Last updated 1 May 2002. Map of Cameroon

Cameroon's estimated 250 ethnic groups form five large regional-cultural groups: western highlanders (or grassfielders), including the Bamileke, Bamoun, and many smaller entities in the northwest (est. 38% of population); coastal tropical forest peoples, including the Bassa, Douala, and many smaller entities in the Southwest (12%); southern tropical forest peoples, including the Ewondo, Bulu (subgroup of Beti), Fang (subgroup of Beti), Maka and Pygmies (officially called Bakas) (18%); predominantly Islamic peoples of the northern semi-arid regions (the Sahel) and central highlands, including the Fulani, also known as Peuhl in French (14%); and the "Kirdi", non-Islamic or recently Islamic peoples of the northern desert and central highlands (18%).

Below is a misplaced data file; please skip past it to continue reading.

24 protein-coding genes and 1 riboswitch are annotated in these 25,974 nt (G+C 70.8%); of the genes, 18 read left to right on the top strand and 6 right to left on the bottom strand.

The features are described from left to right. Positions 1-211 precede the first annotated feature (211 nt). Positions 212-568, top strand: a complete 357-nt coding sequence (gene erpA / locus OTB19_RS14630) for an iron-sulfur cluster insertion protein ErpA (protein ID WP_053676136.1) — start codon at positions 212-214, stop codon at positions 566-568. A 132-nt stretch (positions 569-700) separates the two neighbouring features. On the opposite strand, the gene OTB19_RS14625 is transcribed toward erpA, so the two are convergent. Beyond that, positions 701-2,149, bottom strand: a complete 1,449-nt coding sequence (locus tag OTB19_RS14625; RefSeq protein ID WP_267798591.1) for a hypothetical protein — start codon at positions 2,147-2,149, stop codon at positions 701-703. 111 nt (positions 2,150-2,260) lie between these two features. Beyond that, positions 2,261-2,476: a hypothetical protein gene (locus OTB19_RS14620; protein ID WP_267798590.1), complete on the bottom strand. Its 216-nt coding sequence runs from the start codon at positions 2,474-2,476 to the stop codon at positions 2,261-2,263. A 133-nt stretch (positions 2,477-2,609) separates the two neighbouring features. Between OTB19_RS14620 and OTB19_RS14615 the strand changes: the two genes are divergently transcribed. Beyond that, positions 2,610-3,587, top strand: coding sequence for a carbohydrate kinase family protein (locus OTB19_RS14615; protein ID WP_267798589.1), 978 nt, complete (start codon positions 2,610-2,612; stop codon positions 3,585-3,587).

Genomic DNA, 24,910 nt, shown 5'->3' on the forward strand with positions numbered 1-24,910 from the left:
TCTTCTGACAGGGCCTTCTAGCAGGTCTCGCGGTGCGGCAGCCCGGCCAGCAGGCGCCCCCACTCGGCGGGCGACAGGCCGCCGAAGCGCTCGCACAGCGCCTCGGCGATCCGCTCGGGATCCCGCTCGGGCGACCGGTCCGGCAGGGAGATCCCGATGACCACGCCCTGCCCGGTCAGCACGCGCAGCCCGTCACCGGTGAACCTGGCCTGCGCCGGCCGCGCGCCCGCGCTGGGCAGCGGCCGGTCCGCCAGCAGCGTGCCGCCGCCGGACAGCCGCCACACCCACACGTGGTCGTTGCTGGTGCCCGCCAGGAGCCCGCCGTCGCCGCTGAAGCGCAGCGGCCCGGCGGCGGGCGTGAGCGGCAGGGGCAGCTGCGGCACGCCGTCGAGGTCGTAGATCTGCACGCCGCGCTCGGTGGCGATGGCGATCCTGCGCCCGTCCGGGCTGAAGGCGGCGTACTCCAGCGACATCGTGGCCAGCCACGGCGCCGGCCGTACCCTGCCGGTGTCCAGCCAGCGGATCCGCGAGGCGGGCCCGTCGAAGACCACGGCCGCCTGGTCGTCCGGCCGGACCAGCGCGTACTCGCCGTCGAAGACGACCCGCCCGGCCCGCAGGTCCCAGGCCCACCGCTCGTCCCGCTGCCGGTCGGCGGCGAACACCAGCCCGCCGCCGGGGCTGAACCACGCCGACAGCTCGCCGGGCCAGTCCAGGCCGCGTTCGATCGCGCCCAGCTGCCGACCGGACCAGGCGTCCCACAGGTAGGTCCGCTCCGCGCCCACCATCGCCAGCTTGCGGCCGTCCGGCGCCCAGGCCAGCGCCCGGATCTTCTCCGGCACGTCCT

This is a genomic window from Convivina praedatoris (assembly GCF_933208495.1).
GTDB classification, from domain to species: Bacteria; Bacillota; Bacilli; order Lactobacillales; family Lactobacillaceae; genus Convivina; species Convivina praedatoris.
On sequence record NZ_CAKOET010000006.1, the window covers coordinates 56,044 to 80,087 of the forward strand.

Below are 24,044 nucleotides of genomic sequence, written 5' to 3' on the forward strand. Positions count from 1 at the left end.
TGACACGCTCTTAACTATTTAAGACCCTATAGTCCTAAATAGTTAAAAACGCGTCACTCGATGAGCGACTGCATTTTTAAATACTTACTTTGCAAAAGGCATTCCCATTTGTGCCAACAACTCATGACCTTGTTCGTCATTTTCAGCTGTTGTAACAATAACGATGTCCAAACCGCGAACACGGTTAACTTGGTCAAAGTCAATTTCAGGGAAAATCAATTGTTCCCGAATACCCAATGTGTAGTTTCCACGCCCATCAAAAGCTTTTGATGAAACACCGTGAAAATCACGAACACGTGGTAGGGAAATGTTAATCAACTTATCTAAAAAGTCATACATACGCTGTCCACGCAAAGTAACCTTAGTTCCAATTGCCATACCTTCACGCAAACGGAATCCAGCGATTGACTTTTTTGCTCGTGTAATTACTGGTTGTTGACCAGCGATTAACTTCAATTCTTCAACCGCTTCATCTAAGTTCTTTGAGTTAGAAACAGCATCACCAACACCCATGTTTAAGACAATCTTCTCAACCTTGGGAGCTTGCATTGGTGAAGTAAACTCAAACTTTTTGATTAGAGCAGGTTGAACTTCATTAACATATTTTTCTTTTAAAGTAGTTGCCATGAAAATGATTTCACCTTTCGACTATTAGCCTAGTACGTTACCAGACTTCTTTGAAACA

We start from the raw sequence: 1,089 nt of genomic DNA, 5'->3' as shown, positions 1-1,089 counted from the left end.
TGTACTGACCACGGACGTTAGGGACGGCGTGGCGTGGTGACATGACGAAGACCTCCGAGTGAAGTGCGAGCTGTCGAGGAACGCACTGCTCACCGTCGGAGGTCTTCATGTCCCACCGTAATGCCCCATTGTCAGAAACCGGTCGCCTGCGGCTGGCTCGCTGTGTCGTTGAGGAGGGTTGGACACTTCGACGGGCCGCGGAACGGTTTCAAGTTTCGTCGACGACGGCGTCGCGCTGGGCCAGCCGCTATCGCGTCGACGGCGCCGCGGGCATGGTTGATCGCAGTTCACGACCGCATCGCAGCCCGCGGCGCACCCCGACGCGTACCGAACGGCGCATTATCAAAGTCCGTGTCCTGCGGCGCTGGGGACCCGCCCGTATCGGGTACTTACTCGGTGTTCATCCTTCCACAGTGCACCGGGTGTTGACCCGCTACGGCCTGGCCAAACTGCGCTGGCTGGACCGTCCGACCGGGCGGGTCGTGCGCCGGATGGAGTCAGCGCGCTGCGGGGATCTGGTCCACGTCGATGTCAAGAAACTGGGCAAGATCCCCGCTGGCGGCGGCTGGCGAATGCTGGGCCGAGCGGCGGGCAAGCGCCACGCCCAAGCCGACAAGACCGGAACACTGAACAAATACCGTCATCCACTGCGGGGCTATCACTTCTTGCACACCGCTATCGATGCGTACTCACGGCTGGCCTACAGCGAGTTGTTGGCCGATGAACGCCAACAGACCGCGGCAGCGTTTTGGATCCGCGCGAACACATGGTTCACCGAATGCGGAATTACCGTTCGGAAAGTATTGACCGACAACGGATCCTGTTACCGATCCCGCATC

The people concentrated in the southwest and northwest provinces--around Buea and Bamenda--use standard English and "pidgin," as well as their local languages. In the three northern provinces--Adamaoua, north, and far north--either French or Fulfulde, the language of the Fulani, is widely spoken. Elsewhere, French is the principal second language, although pidgin and some local languages such as Ewondo, the dialect of a Beti clan from the Yaounde area, also are widely spoken.

Although Yaounde is Cameroon's capital, Douala is the largest city, main seaport, and main industrial and commercial center.